The U.S. House of Representatives voted on March 17 to suspend Russia’s “most favored nation” trade status, tightening the Western chokehold on Moscow’s economy over its deadly invasion of Ukraine.
The Senate is expected quickly to rubber-stamp the legislation — which also applies to Russian ally Belarus — allowing President Joe Biden to raise tariffs on imports from both nations.
“For weeks members of the Senate, the House and the White House have been working together to draft a strong and effective bill that will increase the pain on Putin’s Russia and that our European allies will accept,” Senate Majority Leader Chuck Schumer (D-NY) said on the floor.
“To date, both parties, Democrat and Republican, remain united in sending Putin a clear message: his inhumane violence against the Ukrainian people will come at a crippling price, and today’s step by the House is another way we are making that come true.”
The sanction, which had broad cross-party support with only a handful of no votes, follows the announcement of a US ban on Russian energy imports, as well as extensive sanctions on banks, businesses and oligarchs.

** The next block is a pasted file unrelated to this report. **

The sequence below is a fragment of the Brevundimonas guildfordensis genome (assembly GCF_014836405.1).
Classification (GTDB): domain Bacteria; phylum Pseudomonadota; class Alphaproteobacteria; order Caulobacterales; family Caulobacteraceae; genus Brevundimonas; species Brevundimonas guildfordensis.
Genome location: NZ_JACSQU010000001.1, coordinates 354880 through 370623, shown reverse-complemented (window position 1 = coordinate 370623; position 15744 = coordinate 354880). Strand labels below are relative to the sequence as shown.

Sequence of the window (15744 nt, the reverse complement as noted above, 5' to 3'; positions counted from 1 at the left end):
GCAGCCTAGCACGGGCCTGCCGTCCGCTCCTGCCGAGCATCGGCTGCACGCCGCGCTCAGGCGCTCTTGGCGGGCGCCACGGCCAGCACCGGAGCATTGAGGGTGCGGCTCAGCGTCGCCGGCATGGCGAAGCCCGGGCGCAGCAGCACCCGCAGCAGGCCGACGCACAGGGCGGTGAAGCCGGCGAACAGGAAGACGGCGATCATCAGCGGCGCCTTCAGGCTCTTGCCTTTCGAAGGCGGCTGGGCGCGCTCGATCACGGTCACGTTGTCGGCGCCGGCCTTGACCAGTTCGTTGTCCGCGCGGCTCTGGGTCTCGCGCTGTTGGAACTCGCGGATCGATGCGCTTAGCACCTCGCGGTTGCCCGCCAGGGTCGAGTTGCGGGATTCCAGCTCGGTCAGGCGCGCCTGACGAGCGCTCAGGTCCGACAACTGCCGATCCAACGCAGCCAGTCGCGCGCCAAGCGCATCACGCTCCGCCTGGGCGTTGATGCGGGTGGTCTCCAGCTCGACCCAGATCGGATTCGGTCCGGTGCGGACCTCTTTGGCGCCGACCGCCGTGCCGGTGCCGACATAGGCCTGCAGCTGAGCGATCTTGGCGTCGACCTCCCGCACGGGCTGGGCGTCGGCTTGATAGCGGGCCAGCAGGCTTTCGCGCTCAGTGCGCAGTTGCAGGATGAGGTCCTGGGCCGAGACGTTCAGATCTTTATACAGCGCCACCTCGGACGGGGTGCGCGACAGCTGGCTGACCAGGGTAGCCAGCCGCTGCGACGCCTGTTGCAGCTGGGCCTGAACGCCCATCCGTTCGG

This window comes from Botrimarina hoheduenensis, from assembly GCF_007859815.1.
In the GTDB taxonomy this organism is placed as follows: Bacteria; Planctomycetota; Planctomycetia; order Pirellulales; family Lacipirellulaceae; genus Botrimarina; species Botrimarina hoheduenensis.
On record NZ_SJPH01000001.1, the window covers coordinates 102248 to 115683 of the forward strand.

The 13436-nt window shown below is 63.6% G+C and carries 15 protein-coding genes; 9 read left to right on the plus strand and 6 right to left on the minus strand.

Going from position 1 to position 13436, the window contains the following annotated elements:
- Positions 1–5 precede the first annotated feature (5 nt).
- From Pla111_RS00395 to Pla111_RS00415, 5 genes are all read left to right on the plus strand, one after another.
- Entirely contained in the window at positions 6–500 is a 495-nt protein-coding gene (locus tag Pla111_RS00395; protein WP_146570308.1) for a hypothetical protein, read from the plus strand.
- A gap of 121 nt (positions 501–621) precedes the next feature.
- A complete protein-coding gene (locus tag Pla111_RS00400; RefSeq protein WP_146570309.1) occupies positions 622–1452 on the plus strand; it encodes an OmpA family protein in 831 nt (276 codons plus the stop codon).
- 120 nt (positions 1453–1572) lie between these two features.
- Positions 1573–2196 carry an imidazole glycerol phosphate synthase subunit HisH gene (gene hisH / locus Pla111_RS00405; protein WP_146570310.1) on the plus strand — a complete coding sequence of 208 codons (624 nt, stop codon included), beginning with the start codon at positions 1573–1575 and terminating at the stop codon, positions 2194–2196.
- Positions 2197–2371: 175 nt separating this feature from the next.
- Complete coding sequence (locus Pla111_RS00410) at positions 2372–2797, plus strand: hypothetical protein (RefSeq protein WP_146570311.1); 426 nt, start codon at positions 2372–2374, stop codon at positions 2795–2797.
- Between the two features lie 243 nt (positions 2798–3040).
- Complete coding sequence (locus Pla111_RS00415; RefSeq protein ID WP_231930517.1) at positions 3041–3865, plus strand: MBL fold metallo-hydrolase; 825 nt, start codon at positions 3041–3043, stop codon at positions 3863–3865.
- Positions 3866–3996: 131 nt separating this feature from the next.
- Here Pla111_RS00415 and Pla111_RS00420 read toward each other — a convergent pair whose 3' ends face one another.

The International Monetary Fund has predicted that the penalties will see Russia fall into a “deep recession” this year.
The House also voted to direct the US trade representative to use Washington’s “voice and influence” to push for Russia and Belarus to be suspended from the World Trade Organization.
The bill gives Biden the authority to restore normal trade relations “if these countries have ceased their acts of aggression against Ukraine and other certain conditions are met.”
Schumer said he expected the move to have “broad bipartisan support” in the Senate, vowing to push it through quickly.
The United States currently extends normal trade relations to all but two nations: Cuba and North Korea.